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Space Opera SF

What is Space Opera?

Space Opera is a science fiction subgenre that is known for having large-scale, often over-the-top characters, themes, and plots. The setting is nearly always in outer space, and themes tend toward the romantic and melodramatic, and often follow an adventure-style format.

How Long Has Space Opera Been Around?

The term itself didn’t come around until 1941, when a sci-fi fan named Wilson Tucker wrote an article for a fanzine, which were magazines published by fans of the sci-fi genre. The term quickly took on negative connotations, and until the 1970s, anything called space opera was seen as poor science fiction writing. That all began to change when science fiction became more mainstream in the 1980s. With popular films such as Star Wars and Star Trek introducing many to the science fiction genre for the very first time, book sales grew and older space opera stories were reissued, especially by publisher Del Rey Books.

What's the Difference Between Space Opera and Science Fiction?

Space opera differs from other “hard science fiction” in that it doesn’t always hold to the accepted laws of science, mathematics, or the nature of space as we know it. And some writers contend that there’s actually a separate sub-genre of space opera, as well, that would be better classified as military science fiction, which often involves large-scale battles and weapons of the future. Still, space opera offers a wide-range of futuristic worlds, peoples, and technologies.

New Characteristics of Space Opera

In recent years, many fans and writers of space opera have grown dissatisfied with the directions the genre was taking.  A darker-mood evolved in many works that came out in the 1980s, many heavily influenced by the cyberpunk subgenre of science fiction.  These changes also saw a heavier-reliance on technology, strong character development, and a more rigorous adherence to hard science.

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Other Features of World Government Science Fiction

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  • Level of Real Science

    Variable.

  • Level of Characterization

    Decently high.

  • Level of Plot Complexity

    Moderate to Complex

  • Level of Violence

    Variable.

Related Science Fiction subgenres

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  •  

    Space Opera usually includes a heavy aspect of "military" to it. Because of this Military SF is a closely tied science fiction subgenre to Space Opera, often incorporating or being incorporated by it.

  • Because (some) Space Opera often incorporates more emphasis on story, plot, and characters over hard science, Soft Science Fiction is sort of related.

Space Opera isn't for you if...

You don't like science fiction that tends to be over-the-top at times. With multiple planets and universes commonly appearing in one book, you might feel overwhelmed.

Popular Space Opear Books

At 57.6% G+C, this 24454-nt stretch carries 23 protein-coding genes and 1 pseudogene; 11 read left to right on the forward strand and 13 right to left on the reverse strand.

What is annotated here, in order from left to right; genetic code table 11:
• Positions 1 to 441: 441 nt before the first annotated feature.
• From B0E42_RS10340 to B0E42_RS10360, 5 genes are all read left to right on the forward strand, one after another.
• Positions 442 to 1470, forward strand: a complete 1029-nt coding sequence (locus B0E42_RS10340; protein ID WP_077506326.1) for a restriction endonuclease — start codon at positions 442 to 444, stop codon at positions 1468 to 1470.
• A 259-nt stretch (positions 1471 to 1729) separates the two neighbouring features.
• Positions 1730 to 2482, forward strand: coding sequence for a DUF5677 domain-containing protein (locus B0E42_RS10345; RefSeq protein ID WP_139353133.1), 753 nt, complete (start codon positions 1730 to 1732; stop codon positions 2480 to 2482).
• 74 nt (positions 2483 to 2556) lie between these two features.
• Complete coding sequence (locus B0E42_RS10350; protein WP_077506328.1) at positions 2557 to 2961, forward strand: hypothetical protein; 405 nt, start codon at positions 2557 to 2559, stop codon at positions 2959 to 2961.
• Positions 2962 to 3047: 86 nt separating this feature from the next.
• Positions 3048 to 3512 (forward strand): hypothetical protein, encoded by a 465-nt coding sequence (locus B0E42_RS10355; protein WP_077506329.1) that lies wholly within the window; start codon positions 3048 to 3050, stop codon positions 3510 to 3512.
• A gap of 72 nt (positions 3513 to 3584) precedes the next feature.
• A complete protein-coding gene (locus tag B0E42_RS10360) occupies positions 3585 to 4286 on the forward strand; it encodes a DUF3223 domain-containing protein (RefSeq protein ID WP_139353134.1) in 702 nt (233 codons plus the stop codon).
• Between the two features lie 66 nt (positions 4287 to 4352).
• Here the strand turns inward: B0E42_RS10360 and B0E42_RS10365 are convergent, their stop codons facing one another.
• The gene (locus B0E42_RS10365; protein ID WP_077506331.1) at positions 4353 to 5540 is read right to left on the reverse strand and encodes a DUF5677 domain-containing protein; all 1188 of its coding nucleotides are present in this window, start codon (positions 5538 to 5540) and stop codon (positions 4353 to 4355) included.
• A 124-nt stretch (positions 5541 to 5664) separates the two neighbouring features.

• 1 Amazing Stories


    By E.E. "Doc" Smith. The first great space opera came out in 1928 in Amazing Stories Magazine.  Written by E.E. “Doc” Smith, who many consider to be the father of the space opera subgenre, The Skylark of Space told the story of a scientist who stumbles upon a device that allows space travel through the use of the recently-discovered element “X.”  Like many examples of the genre that would follow, E.E. Smith went beyond his single story to a multi-volume series.

  • 2 Foundation Series


    By Isaac Asimov. Many other notable works have followed since then.  One of the most well-known and respected series that qualifies as space opera is Isaac Asimov’s Foundation Series.  These books, which began as stories published in Astounding Magazine between 1942 and 1950, really pushed the genre in new and exciting directions. 

    The stories revolve around a mathematician who creates a new type of mathematics which allows him to predict the future, but only on large-scale events.  He realizes that the Galactic Empire will fall, bringing about a dark age, and goes about creating havens of knowledge, or Foundations, to see humanity through.  The series itself was so highly regarded that it was awarded a one-time Hugo Award in 1966 as “Best All-Time Series.

  • 3 Ender's Game Series


    By Orson Scott Card. Another notable series is the Ender's Game Series by Orson Scott Card. These novels focus on the young boy Ender as he progresses through a military training academy created for the sole purpose of training new pilots. Through near-constant training on video game-like programs, Ender soon becomes the star student. He is then recruited into the war against an insect-like alien race called the "Buggers."  The first two titles in the series, Ender's Game and Speaker for the Dead, each was awarded the Hugo and Nebula Awards, which went a long way in cementing the series for all time as one of the greatest in science fiction.

  • 4 Hyperion Cantos


    By Dan Simmons. A more recent example of a winning space opera series is the Hyperion Cantos by Dan Simmons. The series contains four novels and several short stories, and they've been wildly successful with fans and critics alike.  In 1990 the first novel in the series, Hyperion, won both the Hugo and Locus Awards. The next year the second-volume, The Fall of Hyperion, won the Locus Award and the British Science Fiction Association Award. The final novel, The Rise of Endymion, fared well also, taking home the Locus Award in 1998.